Just because the US military has designed a great piece of field gear that will help a Marine fight more effectively does not mean it will get manufactured with the quality needed and demanded by those who fight for our country. Many a manufacturing contractor down through the ages of warfare has lied and cheated the government when they signed on to provide well made gear for the troops. Civilian contractors and uniformed supply officers have gone to jail for cheating their superiors. Yes, they may be punished but it is the front line troop who really suffers.

R.I.A. was established by the US Army to develop and produce the highest quality military weapons and gear possible. Canteens made for WWI were sound enough and of the lasting quality that these canteens manufactured in 1917 saw service in WWII and the Korean War. Some of the WWI gear made at R.I.A. found its way to Vietnam. Not because our 1960's military was cheap and used old, outdated gear, but because some of that WWI gear was still very serviceable.

During the Civil War R.I.A. was use as a Confederate P.O.W. camp. There is a Confederate Cemeteries on that island that is maintained by the US Army. One of my family members who served in a Virginian Cavalry unit was interned there, died there and was buried there deliberately under an incorrect name. It took my sister over three years to get his name corrected on his headstone.

I need to go to R.I.A. to see our Nation's history, to see where they currently make the best combat gear in the world, to see my relative’s grave and perhaps to return my WWI canteen to its origin. Who knows maybe it will make it into the R.I.A. museum.

If you get the chance to buy used GI canteens I strongly suggest you take advantage. Hard times are coming and you will have to carry your own water. You need something that will hold up under hard and damaging pressure of crisis living. Armies around the world use American designed and manufactured canteens and this started at Rock Island Arsenal (www.usagria.army.mil/default.aspx).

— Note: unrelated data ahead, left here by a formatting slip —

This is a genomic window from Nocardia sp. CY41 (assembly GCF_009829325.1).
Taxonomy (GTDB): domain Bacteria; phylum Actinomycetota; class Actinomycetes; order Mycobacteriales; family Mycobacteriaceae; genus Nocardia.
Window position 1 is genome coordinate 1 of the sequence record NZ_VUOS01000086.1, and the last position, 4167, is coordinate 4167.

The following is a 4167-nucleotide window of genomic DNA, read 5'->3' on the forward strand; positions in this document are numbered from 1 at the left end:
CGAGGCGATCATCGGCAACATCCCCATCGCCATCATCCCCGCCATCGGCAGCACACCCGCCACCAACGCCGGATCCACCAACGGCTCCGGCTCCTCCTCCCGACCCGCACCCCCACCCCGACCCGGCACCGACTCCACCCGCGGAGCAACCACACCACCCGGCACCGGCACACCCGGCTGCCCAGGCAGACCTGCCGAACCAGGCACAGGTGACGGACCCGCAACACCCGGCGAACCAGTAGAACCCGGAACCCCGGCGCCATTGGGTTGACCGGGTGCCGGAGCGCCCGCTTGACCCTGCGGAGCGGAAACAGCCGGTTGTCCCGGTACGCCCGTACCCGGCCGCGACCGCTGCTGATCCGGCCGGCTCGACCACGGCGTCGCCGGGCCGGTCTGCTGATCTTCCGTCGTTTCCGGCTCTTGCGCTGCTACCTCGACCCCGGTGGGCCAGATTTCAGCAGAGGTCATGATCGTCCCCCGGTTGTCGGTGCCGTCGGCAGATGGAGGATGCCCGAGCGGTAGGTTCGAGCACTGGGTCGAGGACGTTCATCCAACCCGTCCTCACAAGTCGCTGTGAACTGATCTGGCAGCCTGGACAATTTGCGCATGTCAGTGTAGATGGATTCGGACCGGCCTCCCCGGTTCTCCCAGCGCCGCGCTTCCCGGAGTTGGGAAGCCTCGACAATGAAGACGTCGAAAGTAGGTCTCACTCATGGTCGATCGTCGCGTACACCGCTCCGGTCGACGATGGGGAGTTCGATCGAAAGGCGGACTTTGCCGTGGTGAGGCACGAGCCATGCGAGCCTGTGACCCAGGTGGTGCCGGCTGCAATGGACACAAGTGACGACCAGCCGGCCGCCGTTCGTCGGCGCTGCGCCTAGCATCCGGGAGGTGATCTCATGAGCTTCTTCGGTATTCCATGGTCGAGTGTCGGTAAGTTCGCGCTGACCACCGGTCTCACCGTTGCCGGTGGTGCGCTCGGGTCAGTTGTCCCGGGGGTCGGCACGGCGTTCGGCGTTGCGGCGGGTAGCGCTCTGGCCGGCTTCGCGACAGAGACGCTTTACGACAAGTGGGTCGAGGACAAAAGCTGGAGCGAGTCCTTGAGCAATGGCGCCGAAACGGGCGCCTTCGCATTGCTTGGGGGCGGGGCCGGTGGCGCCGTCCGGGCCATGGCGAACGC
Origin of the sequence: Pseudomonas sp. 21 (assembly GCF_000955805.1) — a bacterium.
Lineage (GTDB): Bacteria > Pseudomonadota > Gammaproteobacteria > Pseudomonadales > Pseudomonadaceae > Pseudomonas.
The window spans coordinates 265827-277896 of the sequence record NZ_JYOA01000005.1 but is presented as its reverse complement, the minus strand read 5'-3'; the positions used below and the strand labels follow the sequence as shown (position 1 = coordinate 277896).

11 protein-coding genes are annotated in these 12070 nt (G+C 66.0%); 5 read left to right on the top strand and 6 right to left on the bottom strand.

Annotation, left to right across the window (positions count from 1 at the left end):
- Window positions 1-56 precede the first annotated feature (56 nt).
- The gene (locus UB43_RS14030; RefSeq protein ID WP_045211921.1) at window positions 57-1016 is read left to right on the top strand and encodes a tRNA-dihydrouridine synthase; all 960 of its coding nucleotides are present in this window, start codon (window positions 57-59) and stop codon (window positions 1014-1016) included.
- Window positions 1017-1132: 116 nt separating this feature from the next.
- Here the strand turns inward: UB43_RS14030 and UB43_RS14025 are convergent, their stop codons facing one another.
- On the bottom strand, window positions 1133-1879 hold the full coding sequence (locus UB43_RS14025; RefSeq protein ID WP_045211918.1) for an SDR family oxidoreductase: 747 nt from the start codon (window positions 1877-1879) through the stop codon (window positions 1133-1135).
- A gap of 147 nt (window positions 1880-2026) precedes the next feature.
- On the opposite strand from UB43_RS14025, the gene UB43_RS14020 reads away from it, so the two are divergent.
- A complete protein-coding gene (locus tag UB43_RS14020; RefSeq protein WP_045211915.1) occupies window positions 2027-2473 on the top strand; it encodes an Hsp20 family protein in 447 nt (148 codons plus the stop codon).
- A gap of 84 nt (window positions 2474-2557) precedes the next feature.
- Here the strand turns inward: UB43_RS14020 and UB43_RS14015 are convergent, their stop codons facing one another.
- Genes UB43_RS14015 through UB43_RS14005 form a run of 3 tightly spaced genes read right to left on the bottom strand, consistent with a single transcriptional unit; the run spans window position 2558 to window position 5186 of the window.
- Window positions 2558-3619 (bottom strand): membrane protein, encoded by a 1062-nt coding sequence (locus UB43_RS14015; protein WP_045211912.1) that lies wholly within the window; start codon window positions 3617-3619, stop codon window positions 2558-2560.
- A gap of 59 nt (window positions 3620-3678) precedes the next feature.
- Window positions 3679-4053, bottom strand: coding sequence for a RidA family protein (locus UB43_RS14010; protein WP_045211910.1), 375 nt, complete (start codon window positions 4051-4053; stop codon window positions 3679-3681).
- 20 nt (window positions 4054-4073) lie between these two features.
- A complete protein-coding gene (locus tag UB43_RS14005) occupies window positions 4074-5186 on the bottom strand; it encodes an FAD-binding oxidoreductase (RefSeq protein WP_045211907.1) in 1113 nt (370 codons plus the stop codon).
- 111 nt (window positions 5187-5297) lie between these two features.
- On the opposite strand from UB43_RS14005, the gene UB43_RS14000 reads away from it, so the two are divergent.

A history lesson for only $1.99, now go check your attic and the local garage sales.

Major Van Harl USAF Ret.

[email protected]

About Major Van Harl USAF Ret.:Major Van E. Harl USAF Ret., a career Police Officer in the U.S. Air Force was born in Burlington, Iowa, USA, in 1955. He was the Deputy Chief of police at two Air Force Bases and the Commander of Law Enforcement Operations at another. He is a graduate of the U.S. Army Infantry School.  A retired Colorado Ranger and currently is an Auxiliary Police Officer with the Cudahy PD in Milwaukee County, WI.  His efforts now are directed at church campus safely and security training.  He believes “evil hates organization.”  [email protected]

  • 3 thoughts on “A Lot of History From a GI Military Canteen

    1. What a wonderful article! Thank you so much. My father was a WWII vet in Europe, had his old canteen when I was a kid, wish I had it now.. Thanks again

    2. A great article about the importance of history and the uses of the knowledge obtained…
      similarly I have possession of a canteen and cup from WWll inscribed with 13 South Pacific islands. The history is those were battles fought and beachheads made by an American soldier, the stories that were told of those 37 months that man survived before arriving in Japan and then returning stateside are important as many can’t or won’t remember.
      Seriously some people will recall some such as the New Herbredies, Guaducanal, New Zealand, New Guinea, Luzon in the Philippines or even New Caledonian. Maybe not those others, the Russell Islands, Rendova, Munda, Banga, Arundel, Wana-Wana, Klabangara. Finally the last two inscribed are Yokohama and Tokyo.
      The stories will live on with me and my children and will be passed down of my father, the man who etched those names and told the stories of the life he lived. Thank you and maybe some travel to a museum maybe in my future also…

    3. Major Van Harl, we were stationed at Chanute AFB together. This is Greg Odum. Thanks for the article and history lesson. I’m going to try to go to R I A this summer when I travel cross country.